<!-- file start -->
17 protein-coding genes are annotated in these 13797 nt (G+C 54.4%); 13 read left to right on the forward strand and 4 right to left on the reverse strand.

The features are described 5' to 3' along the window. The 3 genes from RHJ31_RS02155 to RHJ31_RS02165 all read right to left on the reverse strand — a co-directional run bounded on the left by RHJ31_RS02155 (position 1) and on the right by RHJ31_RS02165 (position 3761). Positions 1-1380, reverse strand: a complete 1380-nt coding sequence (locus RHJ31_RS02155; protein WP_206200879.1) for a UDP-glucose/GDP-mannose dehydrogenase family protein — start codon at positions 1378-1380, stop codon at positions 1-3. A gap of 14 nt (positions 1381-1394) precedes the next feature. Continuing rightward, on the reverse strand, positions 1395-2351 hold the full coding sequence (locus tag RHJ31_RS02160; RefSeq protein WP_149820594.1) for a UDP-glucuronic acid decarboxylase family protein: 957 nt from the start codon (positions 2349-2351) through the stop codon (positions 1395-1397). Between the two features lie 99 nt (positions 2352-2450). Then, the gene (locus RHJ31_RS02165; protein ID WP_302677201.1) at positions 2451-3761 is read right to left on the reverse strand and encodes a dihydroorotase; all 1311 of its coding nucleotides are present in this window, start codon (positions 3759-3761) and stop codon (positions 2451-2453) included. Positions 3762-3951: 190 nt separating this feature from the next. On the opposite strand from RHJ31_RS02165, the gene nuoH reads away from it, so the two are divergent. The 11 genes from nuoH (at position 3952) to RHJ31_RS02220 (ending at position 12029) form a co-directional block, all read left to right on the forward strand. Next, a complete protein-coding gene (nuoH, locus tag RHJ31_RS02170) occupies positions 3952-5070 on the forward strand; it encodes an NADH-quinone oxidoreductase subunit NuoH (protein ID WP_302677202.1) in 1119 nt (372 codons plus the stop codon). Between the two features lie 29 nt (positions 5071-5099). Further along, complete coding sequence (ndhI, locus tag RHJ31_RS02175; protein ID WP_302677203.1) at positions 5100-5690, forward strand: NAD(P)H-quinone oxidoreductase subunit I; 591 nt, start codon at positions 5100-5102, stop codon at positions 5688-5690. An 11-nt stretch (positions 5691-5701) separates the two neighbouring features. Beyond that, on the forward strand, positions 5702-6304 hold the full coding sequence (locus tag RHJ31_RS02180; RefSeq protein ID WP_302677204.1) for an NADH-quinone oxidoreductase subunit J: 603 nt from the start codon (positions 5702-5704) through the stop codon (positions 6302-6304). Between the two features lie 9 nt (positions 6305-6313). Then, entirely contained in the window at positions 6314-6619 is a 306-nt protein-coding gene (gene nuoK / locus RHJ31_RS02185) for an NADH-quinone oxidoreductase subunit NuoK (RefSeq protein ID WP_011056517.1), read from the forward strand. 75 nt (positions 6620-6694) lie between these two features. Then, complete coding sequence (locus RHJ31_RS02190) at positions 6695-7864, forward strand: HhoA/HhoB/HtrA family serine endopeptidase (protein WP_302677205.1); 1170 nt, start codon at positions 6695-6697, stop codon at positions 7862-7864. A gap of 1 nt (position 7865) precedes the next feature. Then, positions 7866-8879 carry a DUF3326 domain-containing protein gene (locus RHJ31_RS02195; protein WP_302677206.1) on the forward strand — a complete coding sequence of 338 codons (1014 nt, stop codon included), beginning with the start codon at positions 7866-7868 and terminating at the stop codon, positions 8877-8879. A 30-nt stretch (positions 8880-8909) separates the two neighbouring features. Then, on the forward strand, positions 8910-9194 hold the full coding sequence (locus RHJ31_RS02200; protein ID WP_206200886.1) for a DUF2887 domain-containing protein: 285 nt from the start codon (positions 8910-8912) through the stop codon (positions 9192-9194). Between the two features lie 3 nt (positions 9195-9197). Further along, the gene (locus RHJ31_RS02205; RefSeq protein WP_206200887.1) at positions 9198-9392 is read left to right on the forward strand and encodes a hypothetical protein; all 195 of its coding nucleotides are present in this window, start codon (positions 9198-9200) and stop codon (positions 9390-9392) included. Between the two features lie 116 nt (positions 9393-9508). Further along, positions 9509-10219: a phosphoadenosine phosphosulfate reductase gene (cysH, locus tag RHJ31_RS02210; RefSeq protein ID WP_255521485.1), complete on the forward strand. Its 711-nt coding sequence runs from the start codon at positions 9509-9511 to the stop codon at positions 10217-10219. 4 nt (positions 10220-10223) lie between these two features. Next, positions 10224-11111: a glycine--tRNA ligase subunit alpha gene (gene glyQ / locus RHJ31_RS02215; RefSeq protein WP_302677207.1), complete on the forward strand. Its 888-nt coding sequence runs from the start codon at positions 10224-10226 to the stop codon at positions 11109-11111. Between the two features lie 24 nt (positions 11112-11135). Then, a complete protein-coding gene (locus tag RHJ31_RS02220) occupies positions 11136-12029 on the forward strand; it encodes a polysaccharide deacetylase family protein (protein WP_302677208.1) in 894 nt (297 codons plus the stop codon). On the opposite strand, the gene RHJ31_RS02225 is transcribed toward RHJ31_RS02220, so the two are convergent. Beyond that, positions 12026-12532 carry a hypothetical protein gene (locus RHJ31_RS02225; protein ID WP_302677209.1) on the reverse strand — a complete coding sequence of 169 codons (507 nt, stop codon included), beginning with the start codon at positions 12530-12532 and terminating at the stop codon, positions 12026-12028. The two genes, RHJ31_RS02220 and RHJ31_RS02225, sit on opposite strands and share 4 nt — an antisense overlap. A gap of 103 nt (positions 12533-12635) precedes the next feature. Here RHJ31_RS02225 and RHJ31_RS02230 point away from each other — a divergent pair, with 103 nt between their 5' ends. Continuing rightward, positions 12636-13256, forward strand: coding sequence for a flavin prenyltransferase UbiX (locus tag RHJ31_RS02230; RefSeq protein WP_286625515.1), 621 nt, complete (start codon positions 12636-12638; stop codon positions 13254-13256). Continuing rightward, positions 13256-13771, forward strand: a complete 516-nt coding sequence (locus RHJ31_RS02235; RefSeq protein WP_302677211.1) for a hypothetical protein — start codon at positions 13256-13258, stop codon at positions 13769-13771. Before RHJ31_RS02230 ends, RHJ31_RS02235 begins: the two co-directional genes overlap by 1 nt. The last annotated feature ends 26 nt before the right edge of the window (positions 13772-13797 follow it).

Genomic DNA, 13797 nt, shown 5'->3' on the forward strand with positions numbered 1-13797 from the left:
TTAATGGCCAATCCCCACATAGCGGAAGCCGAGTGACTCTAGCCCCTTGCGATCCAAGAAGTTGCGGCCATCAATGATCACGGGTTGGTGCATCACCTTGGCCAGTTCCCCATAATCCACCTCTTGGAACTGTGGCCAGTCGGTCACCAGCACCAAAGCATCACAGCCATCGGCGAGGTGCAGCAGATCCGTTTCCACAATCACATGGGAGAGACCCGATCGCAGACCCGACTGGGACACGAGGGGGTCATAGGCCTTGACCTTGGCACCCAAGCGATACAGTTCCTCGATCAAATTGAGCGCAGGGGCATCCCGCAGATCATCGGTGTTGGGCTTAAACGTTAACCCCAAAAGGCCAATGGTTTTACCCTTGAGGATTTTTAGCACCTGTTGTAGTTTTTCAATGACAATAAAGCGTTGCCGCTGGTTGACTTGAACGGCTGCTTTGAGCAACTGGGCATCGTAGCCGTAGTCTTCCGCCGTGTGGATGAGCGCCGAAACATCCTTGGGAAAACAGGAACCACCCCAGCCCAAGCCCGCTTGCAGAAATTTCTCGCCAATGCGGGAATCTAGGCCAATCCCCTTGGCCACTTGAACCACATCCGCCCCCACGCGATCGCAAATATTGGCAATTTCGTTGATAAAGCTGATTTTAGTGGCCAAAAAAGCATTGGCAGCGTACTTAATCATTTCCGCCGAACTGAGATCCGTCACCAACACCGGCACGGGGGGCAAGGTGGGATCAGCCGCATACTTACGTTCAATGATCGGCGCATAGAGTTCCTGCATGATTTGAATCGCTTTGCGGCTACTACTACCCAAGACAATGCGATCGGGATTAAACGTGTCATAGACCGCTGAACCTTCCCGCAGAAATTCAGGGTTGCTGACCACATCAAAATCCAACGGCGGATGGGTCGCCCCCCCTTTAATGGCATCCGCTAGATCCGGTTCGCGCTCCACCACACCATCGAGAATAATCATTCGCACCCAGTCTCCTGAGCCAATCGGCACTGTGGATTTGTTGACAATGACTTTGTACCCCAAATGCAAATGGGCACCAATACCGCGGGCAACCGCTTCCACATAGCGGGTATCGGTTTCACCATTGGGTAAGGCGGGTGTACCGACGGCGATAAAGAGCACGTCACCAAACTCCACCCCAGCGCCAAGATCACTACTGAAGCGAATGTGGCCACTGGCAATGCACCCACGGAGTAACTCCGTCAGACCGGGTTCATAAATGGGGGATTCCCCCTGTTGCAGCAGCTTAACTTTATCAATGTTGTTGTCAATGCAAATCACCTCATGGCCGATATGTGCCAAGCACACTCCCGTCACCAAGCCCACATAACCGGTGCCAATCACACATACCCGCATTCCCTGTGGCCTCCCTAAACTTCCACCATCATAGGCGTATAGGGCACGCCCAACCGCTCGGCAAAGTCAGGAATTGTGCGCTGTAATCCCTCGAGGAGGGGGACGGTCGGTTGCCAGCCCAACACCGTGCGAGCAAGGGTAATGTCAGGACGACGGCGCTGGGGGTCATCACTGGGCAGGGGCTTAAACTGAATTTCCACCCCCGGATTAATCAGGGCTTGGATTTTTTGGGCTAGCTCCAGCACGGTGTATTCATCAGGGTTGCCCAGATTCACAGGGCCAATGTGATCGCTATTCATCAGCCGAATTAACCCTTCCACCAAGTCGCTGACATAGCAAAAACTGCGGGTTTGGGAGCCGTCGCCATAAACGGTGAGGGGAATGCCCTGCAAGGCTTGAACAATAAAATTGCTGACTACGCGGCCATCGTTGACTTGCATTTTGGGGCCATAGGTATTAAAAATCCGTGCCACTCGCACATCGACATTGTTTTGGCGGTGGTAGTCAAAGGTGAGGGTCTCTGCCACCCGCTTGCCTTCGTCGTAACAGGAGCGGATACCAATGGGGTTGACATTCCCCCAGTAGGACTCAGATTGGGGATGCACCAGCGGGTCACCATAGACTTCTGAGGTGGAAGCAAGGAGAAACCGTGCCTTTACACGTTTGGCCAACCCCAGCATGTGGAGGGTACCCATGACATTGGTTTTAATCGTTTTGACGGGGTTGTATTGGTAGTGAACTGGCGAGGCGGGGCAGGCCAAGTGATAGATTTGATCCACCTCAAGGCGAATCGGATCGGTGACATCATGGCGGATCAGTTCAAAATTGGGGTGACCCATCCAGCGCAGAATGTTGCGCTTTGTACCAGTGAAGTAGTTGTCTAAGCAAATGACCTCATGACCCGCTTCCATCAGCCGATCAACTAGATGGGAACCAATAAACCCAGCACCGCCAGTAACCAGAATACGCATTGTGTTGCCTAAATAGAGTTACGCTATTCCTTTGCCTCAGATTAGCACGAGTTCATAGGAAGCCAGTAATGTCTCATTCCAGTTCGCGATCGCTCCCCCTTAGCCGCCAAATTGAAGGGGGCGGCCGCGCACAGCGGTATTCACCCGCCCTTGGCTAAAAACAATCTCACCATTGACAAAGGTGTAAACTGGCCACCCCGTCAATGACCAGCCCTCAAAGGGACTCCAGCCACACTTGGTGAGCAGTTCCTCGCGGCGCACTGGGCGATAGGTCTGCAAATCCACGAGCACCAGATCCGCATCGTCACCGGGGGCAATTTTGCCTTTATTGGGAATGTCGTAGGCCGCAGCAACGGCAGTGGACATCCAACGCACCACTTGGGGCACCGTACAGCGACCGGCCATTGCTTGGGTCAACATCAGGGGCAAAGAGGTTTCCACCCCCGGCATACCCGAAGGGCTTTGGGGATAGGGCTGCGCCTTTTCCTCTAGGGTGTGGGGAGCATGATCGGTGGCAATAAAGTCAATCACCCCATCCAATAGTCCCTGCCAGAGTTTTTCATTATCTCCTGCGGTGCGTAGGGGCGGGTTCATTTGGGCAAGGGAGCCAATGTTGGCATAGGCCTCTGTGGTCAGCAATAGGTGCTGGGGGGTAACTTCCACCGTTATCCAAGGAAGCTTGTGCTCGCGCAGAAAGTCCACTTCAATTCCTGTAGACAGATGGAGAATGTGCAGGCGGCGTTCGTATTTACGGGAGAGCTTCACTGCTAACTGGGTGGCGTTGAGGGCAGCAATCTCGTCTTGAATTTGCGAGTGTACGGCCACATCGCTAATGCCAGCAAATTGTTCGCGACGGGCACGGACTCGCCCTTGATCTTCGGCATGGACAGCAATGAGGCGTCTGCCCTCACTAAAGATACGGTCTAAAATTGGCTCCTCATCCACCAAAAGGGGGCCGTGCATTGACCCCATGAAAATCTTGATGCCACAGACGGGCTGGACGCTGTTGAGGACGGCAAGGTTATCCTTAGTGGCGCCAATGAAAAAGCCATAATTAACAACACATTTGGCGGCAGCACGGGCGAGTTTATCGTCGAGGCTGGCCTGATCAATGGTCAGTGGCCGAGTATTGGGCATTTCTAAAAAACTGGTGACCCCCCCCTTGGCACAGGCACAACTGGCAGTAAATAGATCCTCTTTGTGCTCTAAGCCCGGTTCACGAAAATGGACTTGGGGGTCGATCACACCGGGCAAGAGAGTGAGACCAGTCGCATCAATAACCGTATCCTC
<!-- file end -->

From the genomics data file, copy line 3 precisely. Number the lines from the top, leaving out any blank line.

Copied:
Genomic DNA, 13797 nt, shown 5'->3' on the forward strand with positions numbered 1-13797 from the left: